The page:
Juniper had the best chance in all of network equipment to create a truly stunning software vision.  They had a Junos brand that offered a cohesive platform for network connectivity.  All they needed to do was to build a service/application layer on top of it, one that could empower content, mobile/behavioral apps, and the cloud, and things were gold.  About two and a half years ago they seemed to promise that with their announcement of a Java platform to overlay the network, called Junos Space.  Well, the operative qualifier here was “seemed do” because Space became a little operations overlay, and there’s nothing in the Juniper roadmap to build the service layer.  In fact, they appear to be hoping partners will build on top of Junos to do that, and such a move surrenders strategic influence to others.

Wishing they were a software company doesn’t make it so for Juniper.  Ford might want to be an oil company too, but having oil in every engine and an engine in every car doesn’t make that happen.  Being a software company in the network space means having a strong software vision that goes beyond the embedded stuff that’s in every piece of network equipment.  Having a software business unit isn’t even a prerequisite for success, it’s the software framework that is.  That framework is something Juniper has been walking away from for two years now.

On the Juniper call they talked about QFabric and PTX and the future.  Without a cloud strategy, QFabric has too limited a market to be of any value to Juniper, and the PTX is only a way to cannibalize core router sales.  Without a software strategy, there’s no cloud strategy for Juniper.  You can’t vertically integrate applications with hardware without the applications, and you can’t really have applications without a true software framework to run them in.  Stand on that great chip technology today, Juniper, and look up through your boxes toward the sky, the cloud, the money.  Nothing there.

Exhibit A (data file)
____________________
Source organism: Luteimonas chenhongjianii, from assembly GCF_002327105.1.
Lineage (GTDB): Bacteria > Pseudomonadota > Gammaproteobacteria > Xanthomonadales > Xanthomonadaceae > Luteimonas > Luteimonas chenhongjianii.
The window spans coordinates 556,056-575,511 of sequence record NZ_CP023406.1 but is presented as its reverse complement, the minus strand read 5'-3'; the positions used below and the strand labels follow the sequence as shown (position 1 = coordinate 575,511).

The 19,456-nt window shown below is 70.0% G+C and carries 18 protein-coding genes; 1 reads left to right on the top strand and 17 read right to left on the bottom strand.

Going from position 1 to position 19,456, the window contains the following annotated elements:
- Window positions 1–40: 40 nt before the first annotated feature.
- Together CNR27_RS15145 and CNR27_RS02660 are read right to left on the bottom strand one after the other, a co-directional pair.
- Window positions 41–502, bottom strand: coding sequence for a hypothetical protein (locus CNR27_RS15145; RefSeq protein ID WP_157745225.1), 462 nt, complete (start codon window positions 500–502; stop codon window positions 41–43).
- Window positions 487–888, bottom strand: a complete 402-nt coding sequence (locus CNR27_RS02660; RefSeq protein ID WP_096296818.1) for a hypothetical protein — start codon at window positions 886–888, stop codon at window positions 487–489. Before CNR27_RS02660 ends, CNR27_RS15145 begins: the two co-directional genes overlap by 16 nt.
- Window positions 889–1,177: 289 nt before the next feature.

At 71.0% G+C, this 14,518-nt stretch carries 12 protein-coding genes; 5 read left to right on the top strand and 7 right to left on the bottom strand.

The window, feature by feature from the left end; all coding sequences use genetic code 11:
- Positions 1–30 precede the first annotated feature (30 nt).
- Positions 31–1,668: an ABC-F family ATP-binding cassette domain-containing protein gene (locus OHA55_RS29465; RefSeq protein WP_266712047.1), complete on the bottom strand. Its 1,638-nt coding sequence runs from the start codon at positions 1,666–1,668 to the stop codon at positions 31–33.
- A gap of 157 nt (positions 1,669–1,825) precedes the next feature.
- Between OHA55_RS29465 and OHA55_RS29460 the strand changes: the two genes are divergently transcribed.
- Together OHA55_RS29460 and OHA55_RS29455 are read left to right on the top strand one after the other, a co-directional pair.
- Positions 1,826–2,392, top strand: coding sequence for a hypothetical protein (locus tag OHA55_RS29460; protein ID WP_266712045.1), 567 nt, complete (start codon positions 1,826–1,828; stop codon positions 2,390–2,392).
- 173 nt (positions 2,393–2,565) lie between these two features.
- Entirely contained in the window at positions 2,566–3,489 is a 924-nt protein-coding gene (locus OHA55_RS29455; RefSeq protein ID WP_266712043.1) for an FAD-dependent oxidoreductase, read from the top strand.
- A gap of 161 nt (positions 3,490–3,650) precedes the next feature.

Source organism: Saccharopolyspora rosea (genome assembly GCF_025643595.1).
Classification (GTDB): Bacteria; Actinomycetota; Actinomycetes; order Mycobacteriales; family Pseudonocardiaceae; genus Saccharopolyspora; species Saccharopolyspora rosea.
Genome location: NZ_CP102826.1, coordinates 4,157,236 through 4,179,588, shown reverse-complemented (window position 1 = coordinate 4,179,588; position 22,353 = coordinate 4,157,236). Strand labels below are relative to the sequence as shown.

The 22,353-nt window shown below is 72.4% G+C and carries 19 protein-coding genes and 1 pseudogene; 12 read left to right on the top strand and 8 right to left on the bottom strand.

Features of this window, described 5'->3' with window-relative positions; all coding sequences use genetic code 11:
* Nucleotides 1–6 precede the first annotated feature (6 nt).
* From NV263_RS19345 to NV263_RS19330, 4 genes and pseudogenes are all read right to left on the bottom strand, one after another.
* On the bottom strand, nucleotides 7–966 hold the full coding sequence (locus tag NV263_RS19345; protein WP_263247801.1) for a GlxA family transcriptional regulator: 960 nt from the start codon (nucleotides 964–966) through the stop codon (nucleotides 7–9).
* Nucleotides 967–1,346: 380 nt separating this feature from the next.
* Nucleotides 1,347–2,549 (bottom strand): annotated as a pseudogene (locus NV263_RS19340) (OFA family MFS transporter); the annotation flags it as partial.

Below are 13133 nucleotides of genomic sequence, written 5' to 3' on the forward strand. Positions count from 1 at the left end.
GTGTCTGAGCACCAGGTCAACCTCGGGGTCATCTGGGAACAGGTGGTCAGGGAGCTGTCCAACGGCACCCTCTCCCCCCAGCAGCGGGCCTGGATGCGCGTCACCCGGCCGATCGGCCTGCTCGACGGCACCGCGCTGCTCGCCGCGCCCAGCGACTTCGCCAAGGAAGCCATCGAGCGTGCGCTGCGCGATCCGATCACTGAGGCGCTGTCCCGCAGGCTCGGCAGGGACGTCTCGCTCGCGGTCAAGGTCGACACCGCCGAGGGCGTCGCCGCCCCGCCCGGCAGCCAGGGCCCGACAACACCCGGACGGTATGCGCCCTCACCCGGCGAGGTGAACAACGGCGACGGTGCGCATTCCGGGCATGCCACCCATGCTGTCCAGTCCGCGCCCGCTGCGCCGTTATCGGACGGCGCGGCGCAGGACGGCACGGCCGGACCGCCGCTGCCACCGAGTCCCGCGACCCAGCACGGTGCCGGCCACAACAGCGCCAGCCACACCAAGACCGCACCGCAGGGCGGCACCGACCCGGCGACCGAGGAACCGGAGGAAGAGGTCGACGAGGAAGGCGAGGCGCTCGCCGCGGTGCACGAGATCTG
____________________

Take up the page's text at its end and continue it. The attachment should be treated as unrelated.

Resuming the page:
Two companies, two cloud risks.  I’m not trying to say that the cloud Rules All. What’s happening is that the combination of cloud principles and ubiquitous broadband is CHANGING ALL.  The revenues in the new age may not be astronomical compared to the current one (though I think they could well be) but for sure the stuff that earns them is going to be very different, which means the players could be different—winners and losers.  I’m watching every player to see what camp they seem determined to join.  If you’re a buyer or an investor, you should be too.


Netflix’s Loss is Mobile’s Gain

The latest casualty of the earnings season is Netflix, whose numbers actually beat the Street’s estimates but who offered subscriber data and guidance that scared the stream-touched among the investment community.  There should have been no surprise here and the fact that the stock got punished for the expected means that people still refuse to understand the video dynamic.

People don’t want to pay for stuff, except where it makes them cool and attractive.  They try to get entertained for as little as possible, which is why cable companies have tended to lose subscribers to both satellite and telco competitors with lower prices.  Subscribers to pretty much all of the services cluster around the low-end offerings, not at the pricy top.  Given all of this, it should be obvious that most people aren’t going to pay for video if they can get it incrementally free.

Viewers in record numbers are finding the main networks don’t offer enough.  That pushes them to off-channel viewing more and more, and the more you view off-channels the more likely it is that you’ve seen the stuff before.  Production of material isn’t keeping up with incremental non-network demand.  It’s not that people want to cut the cord, but that they want another cord alongside that can deliver more viewing options.  The prime demographic for this is the young adult, from 20 to 30.  Netflix was a success because it filled the need of this age group.

“This age group” is the key here.  Penetration of Netflix beyond that key demographic is limited.  The younger types aren’t usually at home enough to view a complete show and would rather spend on other forms of entertainment.  The older types are first generally less online-literate and second tolerant and even interested in a broader range of material.  Netflix went into Latin America within the last year, proving that they needed new populations to pluck their key demographic from.  That’s also proof that exploiting a new demographic here is more difficult and expensive than entering a whole new country, or countries.

All of this is rooted in the fact that production of good network programming is tapering off.  Part of that is because the networks, like everyone else, are being pressured by the Street to turn in higher profits every quarter in a market that can create new eyeballs only by creating new humans.  Another part is that “marketing” in the broad sense is focusing differently because of the mobile broadband revolution.